The Gaelic lyrics linked to by Mr. Rado contain a few errors and miss-spellings - from various published sources I have it as:

Seist:
Gaol mo chrìdhe-sa Màiri bhàn,
Màiri bhòidheach, sgeul mo dhàin;
'S i mo ghaol-sa Màiri bhàn,
'S tha mi dol ga pòsadh.

Rann 1:
Thuit mi ann an gaol a-raoir,
Tha mo chrìdhe-sa shuas air beinn,
Màiri bhàn rim thaobh a' seinn,
'S tha mi dol ga pòsadh.

2:
Cuailean òir is suilean tlàth,
Mala chaol is gruaidh an àigh,
Beul as binne sheinneas dàn,
'S tha mi dol ga pòsadh.

3:
'S ann aig ceilidh aig a' Mhoid
Fhuair mi eòlas air an òigh
'S ise choisinn am bonn òir,
'S tha mi dol ga pòsadh.

4:
Bidh mo ghaol do Mhàiri bhàn
Dileas, dùrachdach go bràth;
Seinnidh sinn da chèil ar gràdh,
'S tha mi dol ga pòsadh.

A choir I sing with does both the Gaelic and Roberton's English versions, and we've had the Gaelic spelling checked by a Gaelic speaker from Lewis.

Two sources are Sheena Phillip's sheet music from www.canasg.com and the book "Tog Fonn" from Taigh na Teud, available from scotlandsmusic.com.


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Subject: RE: All for Mary's Wedding - Irish tune?
From: Rara Avis
Date: 15 Jun 14 - 09:58 PM

When I was in an English Country Dance group in the mid-1990s we danced to a tune that had come to us via Canada. I don't remember the title of it but the tune was Mari's Wedding. Do we know how old the "Lewis Bridal Song' is or did I overlook it while reading the posts?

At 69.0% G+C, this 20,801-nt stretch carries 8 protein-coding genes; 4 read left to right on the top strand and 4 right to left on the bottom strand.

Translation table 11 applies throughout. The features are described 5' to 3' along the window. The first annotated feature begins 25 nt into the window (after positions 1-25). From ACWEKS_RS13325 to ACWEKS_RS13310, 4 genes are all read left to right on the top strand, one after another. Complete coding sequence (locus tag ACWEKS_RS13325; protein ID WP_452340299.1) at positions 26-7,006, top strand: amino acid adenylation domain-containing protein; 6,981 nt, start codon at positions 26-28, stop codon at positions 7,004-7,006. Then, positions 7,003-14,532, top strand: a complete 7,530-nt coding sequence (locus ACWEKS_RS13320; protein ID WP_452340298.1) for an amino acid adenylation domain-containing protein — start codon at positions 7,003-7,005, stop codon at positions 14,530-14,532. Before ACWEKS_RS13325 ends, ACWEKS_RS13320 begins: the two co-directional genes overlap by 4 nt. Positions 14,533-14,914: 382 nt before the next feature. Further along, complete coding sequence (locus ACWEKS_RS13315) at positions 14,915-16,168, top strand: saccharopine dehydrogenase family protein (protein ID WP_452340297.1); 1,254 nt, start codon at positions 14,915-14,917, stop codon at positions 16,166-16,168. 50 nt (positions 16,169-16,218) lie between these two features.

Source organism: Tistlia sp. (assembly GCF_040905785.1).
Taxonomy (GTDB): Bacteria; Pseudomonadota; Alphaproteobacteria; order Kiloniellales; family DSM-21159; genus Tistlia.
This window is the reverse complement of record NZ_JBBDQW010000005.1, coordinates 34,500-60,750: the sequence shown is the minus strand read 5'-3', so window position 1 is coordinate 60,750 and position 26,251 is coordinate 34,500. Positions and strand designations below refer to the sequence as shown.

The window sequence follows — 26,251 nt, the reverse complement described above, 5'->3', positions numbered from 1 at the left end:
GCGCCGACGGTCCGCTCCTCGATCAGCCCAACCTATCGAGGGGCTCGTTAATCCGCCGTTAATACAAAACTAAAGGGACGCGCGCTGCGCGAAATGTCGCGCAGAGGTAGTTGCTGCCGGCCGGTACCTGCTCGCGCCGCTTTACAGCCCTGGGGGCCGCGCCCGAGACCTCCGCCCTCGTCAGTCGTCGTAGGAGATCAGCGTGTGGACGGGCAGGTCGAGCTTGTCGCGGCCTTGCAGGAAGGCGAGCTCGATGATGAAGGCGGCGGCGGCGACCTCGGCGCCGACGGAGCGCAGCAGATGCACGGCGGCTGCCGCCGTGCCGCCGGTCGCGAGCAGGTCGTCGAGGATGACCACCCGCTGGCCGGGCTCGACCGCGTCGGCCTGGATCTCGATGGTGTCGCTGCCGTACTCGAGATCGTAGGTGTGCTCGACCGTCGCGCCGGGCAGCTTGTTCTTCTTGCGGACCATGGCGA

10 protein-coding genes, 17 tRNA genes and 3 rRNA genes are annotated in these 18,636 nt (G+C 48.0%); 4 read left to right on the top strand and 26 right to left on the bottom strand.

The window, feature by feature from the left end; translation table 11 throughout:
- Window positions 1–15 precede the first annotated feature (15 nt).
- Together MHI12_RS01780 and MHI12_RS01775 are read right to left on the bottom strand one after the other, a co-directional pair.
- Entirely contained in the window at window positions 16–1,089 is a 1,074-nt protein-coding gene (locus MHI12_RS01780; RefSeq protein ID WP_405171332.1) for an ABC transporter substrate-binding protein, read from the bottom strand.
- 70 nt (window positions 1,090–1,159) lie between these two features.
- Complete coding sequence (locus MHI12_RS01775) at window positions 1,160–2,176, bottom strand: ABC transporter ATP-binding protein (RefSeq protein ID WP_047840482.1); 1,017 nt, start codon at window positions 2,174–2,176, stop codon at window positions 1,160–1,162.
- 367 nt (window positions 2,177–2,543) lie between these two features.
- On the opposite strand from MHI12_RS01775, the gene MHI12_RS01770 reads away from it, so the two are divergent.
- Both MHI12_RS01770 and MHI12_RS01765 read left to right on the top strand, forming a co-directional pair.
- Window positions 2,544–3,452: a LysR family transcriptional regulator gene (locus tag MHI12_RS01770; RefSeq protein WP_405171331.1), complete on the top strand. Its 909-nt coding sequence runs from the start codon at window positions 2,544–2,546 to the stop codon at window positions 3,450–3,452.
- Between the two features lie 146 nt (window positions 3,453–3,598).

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Subject: RE: All for Mary's Wedding - Irish tune?
From: Tattie Bogle
Date: 16 Jun 14 - 05:00 AM

Is it really TOW for toe? I'd always known it as TOE for toe. ( see Murray's lyrics post 7.8.98).
And it's Hugh ROBERTON, no s in it, Dave Rado.


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Subject: RE: All for Mary's Wedding - Irish tune?
From: GUEST,PeterC
Date: 16 Jun 14 - 05:15 AM

The original tune was referred to as 'traditional' earlier - anyone have any info of the origins?


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Subject: RE: All for Mary's Wedding - Irish tune?
From: Bat Goddess
Date: 16 Jun 14 - 09:12 AM

By the way, I just figured out this morning that the article I posted (from the Glasgow Daily Record and written by Stephen Houston, who posted above) was written in 1995. Mary was born in 1905 and was celebrating her 90th birthday.)

According to the same source as the year Mary MacNiven was born (Wikipedia...I know, I know) the song was originally written in Gaelic by John Roderick Bannerman (1865–1938) for Mary C. MacNiven (1905–1997) on the occasion of her winning the gold medal at the National Mod in 1934. Roberton had collaborated with Bannerman before, and wrote the English translation.

There are references below in the Wikipedia article, but right now I have to shut the computer down and get to Portsmouth.

Linn


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Subject: RE: All for Mary's Wedding - Irish tune?
From: bubblyrat
Date: 16 Jun 14 - 01:58 PM